Walt Disney Co. is suing the estates of former Marvel Comics superheroes artists to determine who owns the rights to the characters, including Iron Man and Spider-Man, according to media reports.

Marvel, owned by Disney since 2009, filed multiple complaints in federal court in New York and California to invalidate copyright termination notices the former artists’ estates served against the Burbank entertainment and media giant early this year, according to the Los Angeles Times.

The newspaper said that one of the defendants is Lawrence D.  Lieber, the brother of the late Stan Lee, long the public face of Marvel. Lieber, 89, was hired by Marvel in the late 1950s to write stories featuring the likes of Iron Man, Thor and Ant-Man.

Marvel, filing its lawsuits under the name Marvel Characters Inc., said in court documents that because Lieber and the others toiled as “work for hire,” they have no legal ownership rights to the characters they worked on, the Times story said.

“Any contributions Lieber made were at Marvel’s instance and expense, rendering his contributions work made for hire, to which the Copyright Act’s termination provisions do not apply,” Marvel said in one of its complaints, according to the Times.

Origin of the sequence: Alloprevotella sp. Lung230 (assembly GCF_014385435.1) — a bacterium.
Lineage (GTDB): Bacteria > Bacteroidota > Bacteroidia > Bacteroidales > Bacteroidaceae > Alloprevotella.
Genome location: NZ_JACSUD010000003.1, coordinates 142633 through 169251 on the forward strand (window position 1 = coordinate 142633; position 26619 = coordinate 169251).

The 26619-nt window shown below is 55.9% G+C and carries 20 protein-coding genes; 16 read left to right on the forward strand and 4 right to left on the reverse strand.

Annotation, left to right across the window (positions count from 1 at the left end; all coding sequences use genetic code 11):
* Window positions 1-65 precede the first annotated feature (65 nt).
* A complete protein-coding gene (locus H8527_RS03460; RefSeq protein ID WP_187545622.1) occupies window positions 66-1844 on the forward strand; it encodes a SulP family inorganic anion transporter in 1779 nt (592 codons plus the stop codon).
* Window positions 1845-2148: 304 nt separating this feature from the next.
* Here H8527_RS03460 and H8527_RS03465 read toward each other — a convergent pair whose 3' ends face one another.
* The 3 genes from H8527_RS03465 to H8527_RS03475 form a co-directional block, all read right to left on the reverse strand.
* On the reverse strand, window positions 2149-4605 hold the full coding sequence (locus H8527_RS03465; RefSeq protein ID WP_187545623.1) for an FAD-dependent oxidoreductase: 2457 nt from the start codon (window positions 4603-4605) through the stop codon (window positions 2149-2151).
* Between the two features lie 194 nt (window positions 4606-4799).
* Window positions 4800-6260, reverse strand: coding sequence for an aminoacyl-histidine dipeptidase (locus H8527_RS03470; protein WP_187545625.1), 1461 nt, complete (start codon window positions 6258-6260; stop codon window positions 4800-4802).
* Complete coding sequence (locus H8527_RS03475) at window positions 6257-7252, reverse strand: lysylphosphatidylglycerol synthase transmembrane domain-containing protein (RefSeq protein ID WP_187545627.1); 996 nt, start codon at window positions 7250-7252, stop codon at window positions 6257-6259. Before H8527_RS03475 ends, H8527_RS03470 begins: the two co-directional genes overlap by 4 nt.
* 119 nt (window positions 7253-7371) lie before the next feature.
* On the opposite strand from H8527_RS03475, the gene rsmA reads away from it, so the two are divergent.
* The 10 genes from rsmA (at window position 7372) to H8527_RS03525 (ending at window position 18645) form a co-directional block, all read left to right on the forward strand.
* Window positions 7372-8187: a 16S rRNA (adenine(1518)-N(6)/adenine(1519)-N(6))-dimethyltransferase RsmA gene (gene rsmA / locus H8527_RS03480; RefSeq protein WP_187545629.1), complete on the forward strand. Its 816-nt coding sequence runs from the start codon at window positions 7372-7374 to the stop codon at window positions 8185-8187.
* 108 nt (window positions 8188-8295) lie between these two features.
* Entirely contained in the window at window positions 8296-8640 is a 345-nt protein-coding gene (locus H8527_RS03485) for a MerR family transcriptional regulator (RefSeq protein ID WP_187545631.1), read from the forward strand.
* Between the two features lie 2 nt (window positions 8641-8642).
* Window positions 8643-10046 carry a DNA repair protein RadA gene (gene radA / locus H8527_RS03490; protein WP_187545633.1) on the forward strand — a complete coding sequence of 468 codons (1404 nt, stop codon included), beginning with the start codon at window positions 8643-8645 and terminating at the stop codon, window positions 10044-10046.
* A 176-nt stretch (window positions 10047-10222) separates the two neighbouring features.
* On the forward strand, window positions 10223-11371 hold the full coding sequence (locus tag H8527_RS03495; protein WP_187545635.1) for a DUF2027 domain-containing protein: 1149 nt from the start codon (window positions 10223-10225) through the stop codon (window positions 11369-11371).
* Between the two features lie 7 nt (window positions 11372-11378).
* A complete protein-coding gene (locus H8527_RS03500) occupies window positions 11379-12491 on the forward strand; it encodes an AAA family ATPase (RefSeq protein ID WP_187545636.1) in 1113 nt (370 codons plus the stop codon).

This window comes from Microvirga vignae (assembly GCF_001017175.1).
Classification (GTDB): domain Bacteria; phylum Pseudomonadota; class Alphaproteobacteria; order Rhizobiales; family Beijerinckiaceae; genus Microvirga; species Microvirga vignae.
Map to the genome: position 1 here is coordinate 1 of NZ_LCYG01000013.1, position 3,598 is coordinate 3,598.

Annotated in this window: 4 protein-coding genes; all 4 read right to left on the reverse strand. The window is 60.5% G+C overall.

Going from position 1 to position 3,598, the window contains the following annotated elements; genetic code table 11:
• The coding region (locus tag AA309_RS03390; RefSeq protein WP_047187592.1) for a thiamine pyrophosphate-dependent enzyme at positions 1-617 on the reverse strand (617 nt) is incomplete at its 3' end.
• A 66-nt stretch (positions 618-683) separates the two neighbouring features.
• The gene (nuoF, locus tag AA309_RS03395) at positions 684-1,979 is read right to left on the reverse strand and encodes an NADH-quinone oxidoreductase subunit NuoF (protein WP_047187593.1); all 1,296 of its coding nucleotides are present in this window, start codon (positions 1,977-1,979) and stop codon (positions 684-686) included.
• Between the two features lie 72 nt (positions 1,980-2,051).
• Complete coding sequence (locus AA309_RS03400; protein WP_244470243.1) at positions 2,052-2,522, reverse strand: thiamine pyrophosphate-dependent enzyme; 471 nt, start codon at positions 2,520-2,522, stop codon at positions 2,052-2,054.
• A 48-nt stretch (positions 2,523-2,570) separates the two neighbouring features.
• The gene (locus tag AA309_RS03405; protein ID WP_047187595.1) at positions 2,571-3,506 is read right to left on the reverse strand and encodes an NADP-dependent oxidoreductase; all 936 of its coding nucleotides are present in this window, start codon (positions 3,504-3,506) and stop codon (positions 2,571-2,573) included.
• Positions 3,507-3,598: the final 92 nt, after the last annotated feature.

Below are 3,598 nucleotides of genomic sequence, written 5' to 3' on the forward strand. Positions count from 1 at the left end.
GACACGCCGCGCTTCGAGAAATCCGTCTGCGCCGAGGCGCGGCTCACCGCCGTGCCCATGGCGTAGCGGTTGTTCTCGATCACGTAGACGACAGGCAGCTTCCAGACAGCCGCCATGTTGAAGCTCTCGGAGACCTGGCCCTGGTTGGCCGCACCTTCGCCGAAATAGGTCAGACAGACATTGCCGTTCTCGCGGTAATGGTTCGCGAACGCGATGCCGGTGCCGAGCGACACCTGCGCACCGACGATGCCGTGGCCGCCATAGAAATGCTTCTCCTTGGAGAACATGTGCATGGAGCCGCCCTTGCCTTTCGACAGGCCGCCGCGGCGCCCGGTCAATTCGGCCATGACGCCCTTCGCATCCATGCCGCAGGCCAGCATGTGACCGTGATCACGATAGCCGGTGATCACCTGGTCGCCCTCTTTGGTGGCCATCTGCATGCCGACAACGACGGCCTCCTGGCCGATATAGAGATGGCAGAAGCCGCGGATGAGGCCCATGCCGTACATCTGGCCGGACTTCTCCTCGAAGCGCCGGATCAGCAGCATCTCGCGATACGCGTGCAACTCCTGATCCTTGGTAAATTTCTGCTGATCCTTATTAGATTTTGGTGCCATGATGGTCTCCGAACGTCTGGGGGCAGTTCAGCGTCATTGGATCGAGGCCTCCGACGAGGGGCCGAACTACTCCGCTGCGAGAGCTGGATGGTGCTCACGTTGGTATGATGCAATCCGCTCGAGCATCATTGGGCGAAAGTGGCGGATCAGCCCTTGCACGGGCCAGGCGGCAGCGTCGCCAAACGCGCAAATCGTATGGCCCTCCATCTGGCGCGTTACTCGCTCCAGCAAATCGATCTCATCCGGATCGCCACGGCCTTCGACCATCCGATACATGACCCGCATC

Dan Petrocelli, the attorney representing Marvel in the case, reiterated the company’s argument in an emailed statement received by the Times.

“Since these were works made for hire and thus owned by Marvel, we filed these lawsuits to confirm that the termination notices are invalid and of no legal effect,” Petrocelli said in the email.

Marc Toberoff, the attorney representing Lieber and the estates of artists Steve Ditko, Don Heck, Don Rico and Gene Colan in similar claims over Marvel character rights, said that Disney was calling the shots in the lawsuits.

“At the core of these cases is an anachronistic and highly criticized interpretation of ‘work-made-for-hire’ under the 1909 Copyright Act that needs to be rectified,” Toberoff said in a statement to the Times.

Shares in Disney (DIS) closed down 25 cents or a fraction of a percent, to $176 on the New York Stock Exchange.